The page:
Endlose Streit - Sicheren Sieg
Who Do You Want To Be
Who do you want to be? Or what do you want to be? A doctor. A lawyer. An engineer. A chef. Anything is possible. It just takes commitment and effort.
Behavior, motivation, sensory input, executive function, drive, grit, satisfaction.
Just do it.
Kick Back Day
Today was a great day to kick back and relax. The sky was clear and the temperature truly balmy – almost hot. It is definitely a strange year in the weather arena.
I had a chance to read leisurely in my Psychology text. Experiments and studies, data collection and reduction. Statistics, correlation coefficients, skewed distributions, equations. It was all a lot of fun and very relaxing.
I learned the great value of landing in the control group – you don’t have to record tons and tons of data. And how you can add “power” to a survey by either adding a lot more questions – especially asking the same thing in different ways – or surveying a larger sample of people.
How many times have we heard students complaining about homework? Let me tell you, as a new student, homework these days is fun. Maybe that should even be FUN.
This week we had a reading assignment in our massive text book. However, we got to go online to something called “BlackBoard” and print out an outline of the chapter. Our assignment was to fill in the blanks and tables in the outline as we read the text. How easy is that? Piece of cake.
Even better, on BlackBoard we can access the same set of slides used by the instructor in class. And even better yet, there are linked in videos to watch – lots of them. The only thing not flowing from the school’s website is popcorn – and I have plenty of that in the kitchen.
This psychology stuff is all right. And school is more fun than ever.
I and Me
I and Me
The two most powerful words in the English language are “I” and “me”.
It is especially interesting how these inward pointing words have the most power when used in an outward pointing context.
“I” understand how you feel.
Let “me” help you.
Back In School
I almost titled this “Back to the Salt Mine” but it seemed that Back In School was actually better. Today was my first day in a class room as an enrolled student, yes taking a class, in 23 years. It was fun. It was interesting. And things have certainly changed.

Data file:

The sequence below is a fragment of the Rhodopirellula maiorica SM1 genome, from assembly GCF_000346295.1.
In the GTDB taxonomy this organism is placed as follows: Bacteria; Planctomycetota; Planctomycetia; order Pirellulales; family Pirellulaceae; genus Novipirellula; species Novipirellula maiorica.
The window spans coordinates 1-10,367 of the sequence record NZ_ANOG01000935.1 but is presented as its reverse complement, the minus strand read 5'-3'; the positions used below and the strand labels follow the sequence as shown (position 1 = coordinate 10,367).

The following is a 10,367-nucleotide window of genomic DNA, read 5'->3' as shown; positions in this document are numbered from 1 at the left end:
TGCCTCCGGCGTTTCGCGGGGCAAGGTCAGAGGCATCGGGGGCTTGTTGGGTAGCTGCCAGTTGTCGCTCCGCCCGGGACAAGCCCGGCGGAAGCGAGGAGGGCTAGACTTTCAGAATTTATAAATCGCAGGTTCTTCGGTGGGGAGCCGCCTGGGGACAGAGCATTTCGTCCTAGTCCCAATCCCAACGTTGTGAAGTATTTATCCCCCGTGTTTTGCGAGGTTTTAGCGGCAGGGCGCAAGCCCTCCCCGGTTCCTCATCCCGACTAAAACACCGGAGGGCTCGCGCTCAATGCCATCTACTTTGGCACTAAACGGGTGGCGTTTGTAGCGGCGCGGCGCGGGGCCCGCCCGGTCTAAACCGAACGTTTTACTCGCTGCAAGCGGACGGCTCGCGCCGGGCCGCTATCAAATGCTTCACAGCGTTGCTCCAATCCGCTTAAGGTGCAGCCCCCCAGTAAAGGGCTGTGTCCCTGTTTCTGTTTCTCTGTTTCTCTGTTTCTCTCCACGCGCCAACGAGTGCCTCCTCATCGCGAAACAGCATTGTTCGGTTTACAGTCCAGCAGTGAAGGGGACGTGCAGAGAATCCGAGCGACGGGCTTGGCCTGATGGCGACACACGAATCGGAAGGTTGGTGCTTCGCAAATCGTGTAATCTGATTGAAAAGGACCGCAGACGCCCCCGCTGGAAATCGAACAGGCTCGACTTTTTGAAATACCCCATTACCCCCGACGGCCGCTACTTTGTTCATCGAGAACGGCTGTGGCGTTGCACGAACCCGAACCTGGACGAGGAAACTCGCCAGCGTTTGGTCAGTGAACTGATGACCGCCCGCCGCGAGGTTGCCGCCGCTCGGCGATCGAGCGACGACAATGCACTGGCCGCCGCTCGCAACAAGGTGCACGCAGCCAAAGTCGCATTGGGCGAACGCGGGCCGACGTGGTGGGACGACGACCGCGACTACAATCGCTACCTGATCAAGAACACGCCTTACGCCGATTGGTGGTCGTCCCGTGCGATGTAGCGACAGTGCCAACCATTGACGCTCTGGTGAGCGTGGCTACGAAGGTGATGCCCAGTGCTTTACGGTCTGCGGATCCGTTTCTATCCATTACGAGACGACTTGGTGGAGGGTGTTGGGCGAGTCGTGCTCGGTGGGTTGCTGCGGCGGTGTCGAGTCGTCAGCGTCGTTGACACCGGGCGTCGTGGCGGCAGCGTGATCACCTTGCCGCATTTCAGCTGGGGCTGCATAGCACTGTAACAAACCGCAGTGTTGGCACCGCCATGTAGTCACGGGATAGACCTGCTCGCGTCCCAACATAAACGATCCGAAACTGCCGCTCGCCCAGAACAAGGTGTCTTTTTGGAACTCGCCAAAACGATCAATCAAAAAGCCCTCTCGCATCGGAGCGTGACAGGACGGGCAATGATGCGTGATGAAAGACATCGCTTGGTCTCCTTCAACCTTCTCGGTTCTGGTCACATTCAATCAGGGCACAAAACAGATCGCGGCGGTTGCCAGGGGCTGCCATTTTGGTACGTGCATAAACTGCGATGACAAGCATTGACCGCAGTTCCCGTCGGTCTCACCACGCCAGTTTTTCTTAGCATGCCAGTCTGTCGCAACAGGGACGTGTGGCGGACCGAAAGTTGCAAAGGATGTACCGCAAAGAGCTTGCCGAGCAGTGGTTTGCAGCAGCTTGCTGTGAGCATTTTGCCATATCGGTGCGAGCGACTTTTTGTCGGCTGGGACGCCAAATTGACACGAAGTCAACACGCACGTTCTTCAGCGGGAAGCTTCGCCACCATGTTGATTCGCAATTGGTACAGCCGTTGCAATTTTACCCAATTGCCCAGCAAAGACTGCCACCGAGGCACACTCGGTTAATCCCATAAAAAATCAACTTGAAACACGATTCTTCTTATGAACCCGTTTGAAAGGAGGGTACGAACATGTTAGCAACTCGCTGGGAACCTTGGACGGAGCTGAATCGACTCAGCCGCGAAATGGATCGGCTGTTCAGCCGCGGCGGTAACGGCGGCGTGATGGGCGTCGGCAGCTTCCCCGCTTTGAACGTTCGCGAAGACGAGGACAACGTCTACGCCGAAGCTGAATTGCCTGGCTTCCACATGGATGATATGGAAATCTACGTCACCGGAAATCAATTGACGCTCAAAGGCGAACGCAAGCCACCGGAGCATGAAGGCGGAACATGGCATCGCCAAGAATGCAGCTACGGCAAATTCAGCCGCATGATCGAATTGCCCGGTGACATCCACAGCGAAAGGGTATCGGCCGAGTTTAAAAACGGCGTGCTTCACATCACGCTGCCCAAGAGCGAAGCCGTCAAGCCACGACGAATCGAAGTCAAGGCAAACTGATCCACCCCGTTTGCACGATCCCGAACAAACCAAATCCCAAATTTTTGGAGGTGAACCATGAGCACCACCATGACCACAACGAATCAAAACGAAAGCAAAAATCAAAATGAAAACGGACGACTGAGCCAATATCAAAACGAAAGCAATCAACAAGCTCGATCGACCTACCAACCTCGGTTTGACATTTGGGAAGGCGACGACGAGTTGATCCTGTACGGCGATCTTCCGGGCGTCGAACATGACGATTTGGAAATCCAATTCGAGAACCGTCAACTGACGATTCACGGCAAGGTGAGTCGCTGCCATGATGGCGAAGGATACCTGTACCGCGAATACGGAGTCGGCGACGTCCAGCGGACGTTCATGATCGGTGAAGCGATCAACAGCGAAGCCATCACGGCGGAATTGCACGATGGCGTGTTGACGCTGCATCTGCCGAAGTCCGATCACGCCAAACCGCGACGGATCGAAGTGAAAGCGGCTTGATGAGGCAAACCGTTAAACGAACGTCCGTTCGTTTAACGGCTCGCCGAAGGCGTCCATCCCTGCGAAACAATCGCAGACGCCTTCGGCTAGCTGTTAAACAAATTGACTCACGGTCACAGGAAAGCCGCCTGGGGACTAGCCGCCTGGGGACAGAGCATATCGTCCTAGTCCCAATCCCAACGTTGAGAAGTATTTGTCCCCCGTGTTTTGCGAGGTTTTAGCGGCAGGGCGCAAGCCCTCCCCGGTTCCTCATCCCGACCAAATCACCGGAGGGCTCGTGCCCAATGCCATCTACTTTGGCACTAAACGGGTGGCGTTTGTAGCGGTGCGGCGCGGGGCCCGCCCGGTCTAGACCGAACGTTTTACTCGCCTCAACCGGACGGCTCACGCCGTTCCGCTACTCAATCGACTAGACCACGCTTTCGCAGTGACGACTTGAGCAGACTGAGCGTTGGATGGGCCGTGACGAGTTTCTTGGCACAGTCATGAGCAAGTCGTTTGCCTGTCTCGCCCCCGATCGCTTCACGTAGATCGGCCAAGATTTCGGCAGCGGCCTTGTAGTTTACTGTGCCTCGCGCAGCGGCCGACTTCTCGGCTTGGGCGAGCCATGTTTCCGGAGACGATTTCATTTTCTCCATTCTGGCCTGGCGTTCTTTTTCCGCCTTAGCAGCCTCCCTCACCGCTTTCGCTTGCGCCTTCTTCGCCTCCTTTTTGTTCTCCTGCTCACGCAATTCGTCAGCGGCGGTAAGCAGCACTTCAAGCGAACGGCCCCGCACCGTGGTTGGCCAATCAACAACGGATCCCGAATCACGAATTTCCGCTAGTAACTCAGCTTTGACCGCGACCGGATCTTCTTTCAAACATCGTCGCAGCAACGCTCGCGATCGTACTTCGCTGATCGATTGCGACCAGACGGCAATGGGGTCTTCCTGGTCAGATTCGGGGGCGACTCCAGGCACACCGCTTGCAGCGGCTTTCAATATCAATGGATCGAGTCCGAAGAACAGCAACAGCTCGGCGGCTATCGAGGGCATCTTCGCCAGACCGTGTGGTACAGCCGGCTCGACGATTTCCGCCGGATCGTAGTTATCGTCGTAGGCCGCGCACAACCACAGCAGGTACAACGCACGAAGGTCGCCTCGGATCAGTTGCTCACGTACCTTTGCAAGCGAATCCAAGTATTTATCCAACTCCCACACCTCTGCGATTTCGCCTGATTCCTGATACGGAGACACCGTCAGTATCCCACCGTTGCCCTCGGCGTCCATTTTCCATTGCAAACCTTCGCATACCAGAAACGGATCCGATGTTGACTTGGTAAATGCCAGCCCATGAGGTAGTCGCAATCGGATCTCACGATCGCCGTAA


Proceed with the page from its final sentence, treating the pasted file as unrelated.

Last fall, I read a book called The 10 Minute Cognitive Workout. I was skeptical, but I tried it and got amazing results. And quickly – almost instantly. This book explained a thing called cognitive reprogramming. Reprogram the executive centers in your brain and the rest of you body falls into line. It really only takes 10 minutes each day. It really works. I’ll describe my experiences, tests, and trials in other posts.
Having been bitten by the bug of unexpectedly good results, I did a little reading and found this other thing called neuroplasticity. In neuroplasticity, our brain is constantly changing and adapting to the things and environments we experience. And to make things even sweeter, our brain is constantly growing new brain cells. So, if we are going to tend a garden lets go for a great crop.
I sat today in that purposefully uncomfortable student desk and took the first lecture in my Psychology 101 course. (It is 102 in the course catalog but that just indicates a way better introductory class). The professor launched us off with the usual line “so much to cover, so little time” – don’t be disappointed – which is secret academic speak for I am going to kick your butt and if you can keep up you will learn a lot.
My hover board is stowed away. My text book at the ready. In class today, I see that most material is introduced on the web and not in the classroom. You can literally drown in all the stuff a department staff can link into a course web page. But hey, we’re paying for this and a lot of the posted stuff is really good. I haven’t experienced online quizzes yet or take home exams or papers written in the internet age. It will be fun. Psychologically, I’ll probably finish as a better man. Or at least a smarter man.
It is natural that one never stops learning. The most important part of learning is sharing that knowledge with someone else.